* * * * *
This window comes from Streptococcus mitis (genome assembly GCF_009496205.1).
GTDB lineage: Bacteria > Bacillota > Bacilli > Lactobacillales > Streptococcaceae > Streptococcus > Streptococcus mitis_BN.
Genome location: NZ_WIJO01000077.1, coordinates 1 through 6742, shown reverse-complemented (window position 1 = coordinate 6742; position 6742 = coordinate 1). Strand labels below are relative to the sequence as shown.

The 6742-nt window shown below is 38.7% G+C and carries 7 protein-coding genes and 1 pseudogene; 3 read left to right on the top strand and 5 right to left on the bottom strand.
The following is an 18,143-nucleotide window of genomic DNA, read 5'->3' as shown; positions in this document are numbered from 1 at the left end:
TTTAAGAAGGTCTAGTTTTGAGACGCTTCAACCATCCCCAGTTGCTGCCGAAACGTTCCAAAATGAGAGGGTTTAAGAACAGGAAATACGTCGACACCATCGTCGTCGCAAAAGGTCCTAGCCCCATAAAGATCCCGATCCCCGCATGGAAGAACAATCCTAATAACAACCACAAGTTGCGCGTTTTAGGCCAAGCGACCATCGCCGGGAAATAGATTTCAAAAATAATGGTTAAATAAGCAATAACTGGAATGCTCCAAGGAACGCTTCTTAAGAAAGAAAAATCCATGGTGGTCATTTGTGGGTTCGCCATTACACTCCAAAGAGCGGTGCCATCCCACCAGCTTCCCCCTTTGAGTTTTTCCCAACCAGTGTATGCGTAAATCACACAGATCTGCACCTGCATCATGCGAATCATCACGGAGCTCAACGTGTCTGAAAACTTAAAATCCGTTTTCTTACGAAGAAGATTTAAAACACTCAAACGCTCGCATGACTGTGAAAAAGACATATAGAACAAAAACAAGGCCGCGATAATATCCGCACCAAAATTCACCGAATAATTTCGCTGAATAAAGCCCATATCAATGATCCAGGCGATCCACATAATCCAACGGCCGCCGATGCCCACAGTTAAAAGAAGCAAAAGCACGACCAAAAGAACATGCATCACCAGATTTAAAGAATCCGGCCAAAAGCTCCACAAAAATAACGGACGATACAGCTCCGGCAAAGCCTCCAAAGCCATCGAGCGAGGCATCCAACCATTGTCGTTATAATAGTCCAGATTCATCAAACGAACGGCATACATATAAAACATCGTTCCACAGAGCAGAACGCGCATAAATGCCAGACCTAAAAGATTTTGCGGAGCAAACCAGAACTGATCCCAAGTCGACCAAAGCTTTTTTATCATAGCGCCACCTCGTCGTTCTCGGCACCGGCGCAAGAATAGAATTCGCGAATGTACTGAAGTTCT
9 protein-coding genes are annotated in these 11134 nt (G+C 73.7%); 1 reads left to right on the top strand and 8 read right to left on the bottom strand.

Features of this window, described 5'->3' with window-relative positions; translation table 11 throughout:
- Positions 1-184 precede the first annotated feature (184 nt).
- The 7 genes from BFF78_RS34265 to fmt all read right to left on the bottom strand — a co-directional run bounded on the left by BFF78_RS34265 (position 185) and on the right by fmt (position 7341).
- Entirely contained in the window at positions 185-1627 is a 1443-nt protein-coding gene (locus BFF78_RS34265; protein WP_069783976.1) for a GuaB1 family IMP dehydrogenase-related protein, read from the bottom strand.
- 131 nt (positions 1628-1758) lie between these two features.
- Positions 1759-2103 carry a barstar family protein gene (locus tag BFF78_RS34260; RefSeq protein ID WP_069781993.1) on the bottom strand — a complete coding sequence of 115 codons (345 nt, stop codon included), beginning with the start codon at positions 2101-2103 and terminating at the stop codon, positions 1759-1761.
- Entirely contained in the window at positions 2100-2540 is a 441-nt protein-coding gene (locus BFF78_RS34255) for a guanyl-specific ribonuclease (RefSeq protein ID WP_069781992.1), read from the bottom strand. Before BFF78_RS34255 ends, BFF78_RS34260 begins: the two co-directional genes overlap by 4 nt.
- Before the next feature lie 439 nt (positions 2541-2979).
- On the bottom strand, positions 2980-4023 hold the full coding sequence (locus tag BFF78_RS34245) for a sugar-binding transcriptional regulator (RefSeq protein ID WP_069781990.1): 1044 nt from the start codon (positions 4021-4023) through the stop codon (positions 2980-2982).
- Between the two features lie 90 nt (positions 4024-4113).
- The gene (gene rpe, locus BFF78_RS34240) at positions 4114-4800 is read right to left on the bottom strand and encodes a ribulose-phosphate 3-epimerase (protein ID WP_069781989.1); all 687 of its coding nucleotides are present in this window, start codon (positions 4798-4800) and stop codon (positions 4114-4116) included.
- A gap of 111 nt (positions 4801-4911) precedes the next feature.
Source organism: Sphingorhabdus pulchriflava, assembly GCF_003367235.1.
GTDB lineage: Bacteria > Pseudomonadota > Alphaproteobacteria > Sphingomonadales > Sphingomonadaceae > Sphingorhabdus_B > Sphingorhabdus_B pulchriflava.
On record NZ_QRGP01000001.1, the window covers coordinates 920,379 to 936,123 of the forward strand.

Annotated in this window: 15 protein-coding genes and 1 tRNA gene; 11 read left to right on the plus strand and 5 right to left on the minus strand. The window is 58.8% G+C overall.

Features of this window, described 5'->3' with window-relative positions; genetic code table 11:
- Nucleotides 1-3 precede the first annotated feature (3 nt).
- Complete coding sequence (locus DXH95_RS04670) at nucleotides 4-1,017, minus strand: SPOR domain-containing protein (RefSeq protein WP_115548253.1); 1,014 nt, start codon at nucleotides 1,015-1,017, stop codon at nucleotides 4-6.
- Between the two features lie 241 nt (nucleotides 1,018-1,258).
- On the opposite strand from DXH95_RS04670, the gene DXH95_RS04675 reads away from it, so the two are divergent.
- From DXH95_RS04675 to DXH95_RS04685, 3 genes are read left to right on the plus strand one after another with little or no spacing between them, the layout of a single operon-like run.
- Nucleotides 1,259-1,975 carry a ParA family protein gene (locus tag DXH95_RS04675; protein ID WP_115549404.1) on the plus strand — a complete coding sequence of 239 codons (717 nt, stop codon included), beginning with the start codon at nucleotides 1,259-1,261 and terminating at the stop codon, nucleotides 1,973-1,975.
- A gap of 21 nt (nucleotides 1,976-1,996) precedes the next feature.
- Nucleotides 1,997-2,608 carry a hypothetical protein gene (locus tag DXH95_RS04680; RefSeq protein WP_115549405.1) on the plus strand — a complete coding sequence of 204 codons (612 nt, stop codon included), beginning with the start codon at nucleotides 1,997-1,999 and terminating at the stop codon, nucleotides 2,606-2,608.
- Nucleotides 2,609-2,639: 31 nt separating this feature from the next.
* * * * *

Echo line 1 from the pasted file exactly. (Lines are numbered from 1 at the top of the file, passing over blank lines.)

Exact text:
This window comes from Streptococcus mitis (genome assembly GCF_009496205.1).